The Making of a Disciple
Duane Vander Klok
Therefore go and make disciples of all nations, baptizing them in the name of the Father and of the Son and of the Holy Spirit, and teaching them to obey everything I have commanded you. And surely I am with you always, to the very end of the age.
When Jesus tells us to ‘make’ disciples, what does He mean? So often when we hear the word ‘Make,’ it sounds intimidating and forceful. Sometimes we respond by saying, “How am I supposed to ‘make’ a disciple,” or “I shouldn’t ‘make’ anyone do something that they don’t want to.”
Yet “making” disciples is not meant to be forceful nor passive. Instead it is meant to be a beautiful and intimate relationship. Jesus’ 12 disciples didn’t instantly become fully mature Christians the moment they began to follow Him. Instead, they had to walk with Him, they had to talk to Him, and they had to learn from Him every single day. They had to watch Him heal the sick, feed thousands of people, do miracles, calm storms, and so much more. Jesus made disciples not by force, but by living as their example even when they doubted, questioned, and abandoned Him.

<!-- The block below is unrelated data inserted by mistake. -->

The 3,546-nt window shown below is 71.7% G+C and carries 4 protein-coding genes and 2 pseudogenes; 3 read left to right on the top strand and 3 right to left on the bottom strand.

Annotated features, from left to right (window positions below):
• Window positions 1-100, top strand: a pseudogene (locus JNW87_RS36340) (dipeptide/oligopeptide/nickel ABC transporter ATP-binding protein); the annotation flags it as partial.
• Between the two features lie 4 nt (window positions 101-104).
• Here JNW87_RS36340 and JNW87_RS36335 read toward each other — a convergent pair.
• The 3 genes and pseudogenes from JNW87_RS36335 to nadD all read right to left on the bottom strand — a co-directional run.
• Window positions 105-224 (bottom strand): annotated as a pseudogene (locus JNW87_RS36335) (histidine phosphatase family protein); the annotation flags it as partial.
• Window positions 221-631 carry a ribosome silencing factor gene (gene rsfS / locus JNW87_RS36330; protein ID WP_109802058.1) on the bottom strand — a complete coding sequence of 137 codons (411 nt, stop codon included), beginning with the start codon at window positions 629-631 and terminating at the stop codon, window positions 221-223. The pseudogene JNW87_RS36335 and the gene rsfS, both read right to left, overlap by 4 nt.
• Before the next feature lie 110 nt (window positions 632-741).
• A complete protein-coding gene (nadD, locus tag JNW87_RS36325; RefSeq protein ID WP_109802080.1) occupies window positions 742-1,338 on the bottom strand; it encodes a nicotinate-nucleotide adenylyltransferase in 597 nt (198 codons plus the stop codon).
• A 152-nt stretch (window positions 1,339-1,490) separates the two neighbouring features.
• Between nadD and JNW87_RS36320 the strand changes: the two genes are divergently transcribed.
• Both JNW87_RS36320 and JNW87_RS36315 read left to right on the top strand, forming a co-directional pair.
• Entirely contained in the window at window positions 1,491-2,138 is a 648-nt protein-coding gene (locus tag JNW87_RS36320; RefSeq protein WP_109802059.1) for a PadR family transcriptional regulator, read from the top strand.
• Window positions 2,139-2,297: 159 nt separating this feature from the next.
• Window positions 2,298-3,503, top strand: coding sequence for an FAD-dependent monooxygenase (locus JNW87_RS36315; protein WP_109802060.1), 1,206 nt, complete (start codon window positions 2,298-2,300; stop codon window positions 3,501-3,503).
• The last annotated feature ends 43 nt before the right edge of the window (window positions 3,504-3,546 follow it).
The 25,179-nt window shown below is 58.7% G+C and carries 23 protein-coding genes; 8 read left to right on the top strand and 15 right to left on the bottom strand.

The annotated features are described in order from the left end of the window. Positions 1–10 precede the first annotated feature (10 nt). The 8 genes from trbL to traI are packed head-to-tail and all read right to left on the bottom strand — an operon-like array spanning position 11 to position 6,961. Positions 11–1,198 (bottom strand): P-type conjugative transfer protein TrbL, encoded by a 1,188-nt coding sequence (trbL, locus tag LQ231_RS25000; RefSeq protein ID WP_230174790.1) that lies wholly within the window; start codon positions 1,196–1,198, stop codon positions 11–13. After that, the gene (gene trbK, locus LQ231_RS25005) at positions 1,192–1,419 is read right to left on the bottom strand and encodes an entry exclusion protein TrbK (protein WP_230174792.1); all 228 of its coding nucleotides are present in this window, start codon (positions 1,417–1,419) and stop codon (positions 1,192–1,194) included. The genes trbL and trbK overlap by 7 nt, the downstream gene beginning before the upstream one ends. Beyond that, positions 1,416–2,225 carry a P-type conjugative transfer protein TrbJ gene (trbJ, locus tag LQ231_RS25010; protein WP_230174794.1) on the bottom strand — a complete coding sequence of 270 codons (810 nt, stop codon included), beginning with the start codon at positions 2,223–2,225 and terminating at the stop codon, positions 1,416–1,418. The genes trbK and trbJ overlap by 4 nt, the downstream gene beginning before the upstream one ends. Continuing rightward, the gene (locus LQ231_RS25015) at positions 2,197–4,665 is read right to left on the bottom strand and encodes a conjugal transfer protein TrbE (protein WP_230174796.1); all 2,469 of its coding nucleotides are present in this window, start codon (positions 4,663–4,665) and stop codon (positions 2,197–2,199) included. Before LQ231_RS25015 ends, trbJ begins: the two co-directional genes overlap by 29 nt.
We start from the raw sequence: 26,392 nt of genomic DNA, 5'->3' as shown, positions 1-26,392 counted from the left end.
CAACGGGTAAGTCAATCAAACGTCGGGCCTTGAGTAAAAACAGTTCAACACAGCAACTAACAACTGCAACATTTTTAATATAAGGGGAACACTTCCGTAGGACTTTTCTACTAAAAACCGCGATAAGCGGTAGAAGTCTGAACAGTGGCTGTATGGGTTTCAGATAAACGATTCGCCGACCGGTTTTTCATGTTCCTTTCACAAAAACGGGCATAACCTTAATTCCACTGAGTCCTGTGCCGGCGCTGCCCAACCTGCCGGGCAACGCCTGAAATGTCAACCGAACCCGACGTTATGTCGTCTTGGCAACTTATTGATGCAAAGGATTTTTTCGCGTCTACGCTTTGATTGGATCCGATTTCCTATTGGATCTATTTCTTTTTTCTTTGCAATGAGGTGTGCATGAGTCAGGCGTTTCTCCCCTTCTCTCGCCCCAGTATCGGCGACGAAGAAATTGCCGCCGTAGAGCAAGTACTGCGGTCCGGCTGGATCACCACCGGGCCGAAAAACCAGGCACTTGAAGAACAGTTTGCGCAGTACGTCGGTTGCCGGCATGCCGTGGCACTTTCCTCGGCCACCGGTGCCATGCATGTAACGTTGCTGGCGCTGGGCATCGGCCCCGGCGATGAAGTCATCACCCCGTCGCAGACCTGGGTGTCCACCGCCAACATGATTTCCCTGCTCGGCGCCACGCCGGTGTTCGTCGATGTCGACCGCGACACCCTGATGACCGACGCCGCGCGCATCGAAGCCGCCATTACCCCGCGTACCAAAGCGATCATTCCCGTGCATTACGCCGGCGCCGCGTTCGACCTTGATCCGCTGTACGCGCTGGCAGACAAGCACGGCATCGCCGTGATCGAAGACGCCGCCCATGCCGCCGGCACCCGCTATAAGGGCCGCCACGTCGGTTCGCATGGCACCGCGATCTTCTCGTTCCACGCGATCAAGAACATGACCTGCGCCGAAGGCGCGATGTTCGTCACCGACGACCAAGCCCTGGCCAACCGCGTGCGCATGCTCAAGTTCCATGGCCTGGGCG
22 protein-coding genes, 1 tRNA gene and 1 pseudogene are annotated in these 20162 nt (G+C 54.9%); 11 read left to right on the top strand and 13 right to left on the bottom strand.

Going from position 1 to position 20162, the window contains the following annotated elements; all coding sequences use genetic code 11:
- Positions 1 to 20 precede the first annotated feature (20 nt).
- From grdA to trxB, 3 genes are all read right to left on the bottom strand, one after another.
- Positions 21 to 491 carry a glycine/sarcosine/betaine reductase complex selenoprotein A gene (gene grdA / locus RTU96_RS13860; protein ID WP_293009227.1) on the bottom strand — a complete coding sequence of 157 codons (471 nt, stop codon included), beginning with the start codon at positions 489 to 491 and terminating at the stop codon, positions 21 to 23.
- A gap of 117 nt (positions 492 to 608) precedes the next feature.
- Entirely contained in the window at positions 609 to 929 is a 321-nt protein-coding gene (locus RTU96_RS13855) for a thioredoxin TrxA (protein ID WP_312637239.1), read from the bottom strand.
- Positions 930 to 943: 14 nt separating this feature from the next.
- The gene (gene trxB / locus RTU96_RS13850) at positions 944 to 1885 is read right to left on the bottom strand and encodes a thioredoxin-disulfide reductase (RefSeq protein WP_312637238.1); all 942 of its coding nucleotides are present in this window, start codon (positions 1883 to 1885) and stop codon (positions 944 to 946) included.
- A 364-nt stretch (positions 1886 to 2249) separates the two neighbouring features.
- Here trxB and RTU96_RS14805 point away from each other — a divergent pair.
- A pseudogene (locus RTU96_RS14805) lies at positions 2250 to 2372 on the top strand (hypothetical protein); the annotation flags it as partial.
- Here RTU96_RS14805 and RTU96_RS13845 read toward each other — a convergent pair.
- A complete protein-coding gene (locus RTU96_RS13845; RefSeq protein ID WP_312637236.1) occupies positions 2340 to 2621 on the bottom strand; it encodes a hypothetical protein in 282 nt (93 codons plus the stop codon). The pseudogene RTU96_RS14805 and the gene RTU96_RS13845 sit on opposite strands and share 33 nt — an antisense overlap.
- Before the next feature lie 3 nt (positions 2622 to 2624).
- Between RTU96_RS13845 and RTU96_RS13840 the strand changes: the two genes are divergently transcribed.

Every single believer is not just called to have the title of “Christian.” Instead, we are all called to become mature Disciples of Christ Himself. By becoming mature disciples, we will begin to live as Jesus lived, and love people as Jesus loved. As we intimately live for Christ and pour into those around us, we in turn make disciples. Discipleship is a process. It is a journey towards Him.
This week, let’s ask God to reveal how we can become better disciples of Jesus Christ. Further, let’s ask how we are being called to make disciples in our communities and relationships today.